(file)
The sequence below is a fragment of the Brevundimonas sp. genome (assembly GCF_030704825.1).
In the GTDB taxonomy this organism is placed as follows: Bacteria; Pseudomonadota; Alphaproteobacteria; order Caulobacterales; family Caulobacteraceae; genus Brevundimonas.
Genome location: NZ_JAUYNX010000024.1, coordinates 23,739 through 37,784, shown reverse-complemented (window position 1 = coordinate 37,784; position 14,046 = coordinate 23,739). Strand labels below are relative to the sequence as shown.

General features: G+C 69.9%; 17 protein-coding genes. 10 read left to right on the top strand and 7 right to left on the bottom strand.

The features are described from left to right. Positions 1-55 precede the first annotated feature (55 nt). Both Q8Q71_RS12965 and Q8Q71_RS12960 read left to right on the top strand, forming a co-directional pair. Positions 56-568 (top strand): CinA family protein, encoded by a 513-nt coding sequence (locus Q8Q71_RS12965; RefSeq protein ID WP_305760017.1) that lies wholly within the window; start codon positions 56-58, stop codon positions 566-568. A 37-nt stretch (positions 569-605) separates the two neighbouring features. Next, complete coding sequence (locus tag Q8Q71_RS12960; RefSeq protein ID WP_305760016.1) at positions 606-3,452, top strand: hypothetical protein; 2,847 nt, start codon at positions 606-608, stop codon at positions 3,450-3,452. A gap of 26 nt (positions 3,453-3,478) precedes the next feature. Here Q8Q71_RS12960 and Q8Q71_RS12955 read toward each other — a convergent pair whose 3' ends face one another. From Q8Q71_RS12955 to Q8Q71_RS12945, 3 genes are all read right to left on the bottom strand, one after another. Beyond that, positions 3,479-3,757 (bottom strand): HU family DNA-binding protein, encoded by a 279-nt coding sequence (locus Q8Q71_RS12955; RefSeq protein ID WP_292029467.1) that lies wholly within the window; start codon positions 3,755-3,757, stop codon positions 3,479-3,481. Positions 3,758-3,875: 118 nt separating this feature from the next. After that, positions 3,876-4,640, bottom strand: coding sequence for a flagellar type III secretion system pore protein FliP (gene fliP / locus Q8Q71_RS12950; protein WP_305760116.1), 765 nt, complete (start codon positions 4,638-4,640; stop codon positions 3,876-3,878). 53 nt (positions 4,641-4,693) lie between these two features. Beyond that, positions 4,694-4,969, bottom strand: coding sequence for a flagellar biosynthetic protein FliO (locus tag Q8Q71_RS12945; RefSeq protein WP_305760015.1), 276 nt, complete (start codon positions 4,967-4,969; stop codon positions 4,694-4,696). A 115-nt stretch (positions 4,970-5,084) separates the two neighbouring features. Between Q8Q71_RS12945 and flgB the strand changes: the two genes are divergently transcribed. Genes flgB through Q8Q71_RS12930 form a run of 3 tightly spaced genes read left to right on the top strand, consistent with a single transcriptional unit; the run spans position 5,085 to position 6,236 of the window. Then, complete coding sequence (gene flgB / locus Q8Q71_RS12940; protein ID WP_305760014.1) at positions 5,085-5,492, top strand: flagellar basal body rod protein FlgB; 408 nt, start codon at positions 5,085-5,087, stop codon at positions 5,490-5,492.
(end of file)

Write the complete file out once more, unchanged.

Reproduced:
The sequence below is a fragment of the Brevundimonas sp. genome (assembly GCF_030704825.1).
In the GTDB taxonomy this organism is placed as follows: Bacteria; Pseudomonadota; Alphaproteobacteria; order Caulobacterales; family Caulobacteraceae; genus Brevundimonas.
Genome location: NZ_JAUYNX010000024.1, coordinates 23,739 through 37,784, shown reverse-complemented (window position 1 = coordinate 37,784; position 14,046 = coordinate 23,739). Strand labels below are relative to the sequence as shown.

General features: G+C 69.9%; 17 protein-coding genes. 10 read left to right on the top strand and 7 right to left on the bottom strand.

The features are described from left to right. Positions 1-55 precede the first annotated feature (55 nt). Both Q8Q71_RS12965 and Q8Q71_RS12960 read left to right on the top strand, forming a co-directional pair. Positions 56-568 (top strand): CinA family protein, encoded by a 513-nt coding sequence (locus Q8Q71_RS12965; RefSeq protein ID WP_305760017.1) that lies wholly within the window; start codon positions 56-58, stop codon positions 566-568. A 37-nt stretch (positions 569-605) separates the two neighbouring features. Next, complete coding sequence (locus tag Q8Q71_RS12960; RefSeq protein ID WP_305760016.1) at positions 606-3,452, top strand: hypothetical protein; 2,847 nt, start codon at positions 606-608, stop codon at positions 3,450-3,452. A gap of 26 nt (positions 3,453-3,478) precedes the next feature. Here Q8Q71_RS12960 and Q8Q71_RS12955 read toward each other — a convergent pair whose 3' ends face one another. From Q8Q71_RS12955 to Q8Q71_RS12945, 3 genes are all read right to left on the bottom strand, one after another. Beyond that, positions 3,479-3,757 (bottom strand): HU family DNA-binding protein, encoded by a 279-nt coding sequence (locus Q8Q71_RS12955; RefSeq protein ID WP_292029467.1) that lies wholly within the window; start codon positions 3,755-3,757, stop codon positions 3,479-3,481. Positions 3,758-3,875: 118 nt separating this feature from the next. After that, positions 3,876-4,640, bottom strand: coding sequence for a flagellar type III secretion system pore protein FliP (gene fliP / locus Q8Q71_RS12950; protein WP_305760116.1), 765 nt, complete (start codon positions 4,638-4,640; stop codon positions 3,876-3,878). 53 nt (positions 4,641-4,693) lie between these two features. Beyond that, positions 4,694-4,969, bottom strand: coding sequence for a flagellar biosynthetic protein FliO (locus tag Q8Q71_RS12945; RefSeq protein WP_305760015.1), 276 nt, complete (start codon positions 4,967-4,969; stop codon positions 4,694-4,696). A 115-nt stretch (positions 4,970-5,084) separates the two neighbouring features. Between Q8Q71_RS12945 and flgB the strand changes: the two genes are divergently transcribed. Genes flgB through Q8Q71_RS12930 form a run of 3 tightly spaced genes read left to right on the top strand, consistent with a single transcriptional unit; the run spans position 5,085 to position 6,236 of the window. Then, complete coding sequence (gene flgB / locus Q8Q71_RS12940; protein ID WP_305760014.1) at positions 5,085-5,492, top strand: flagellar basal body rod protein FlgB; 408 nt, start codon at positions 5,085-5,087, stop codon at positions 5,490-5,492.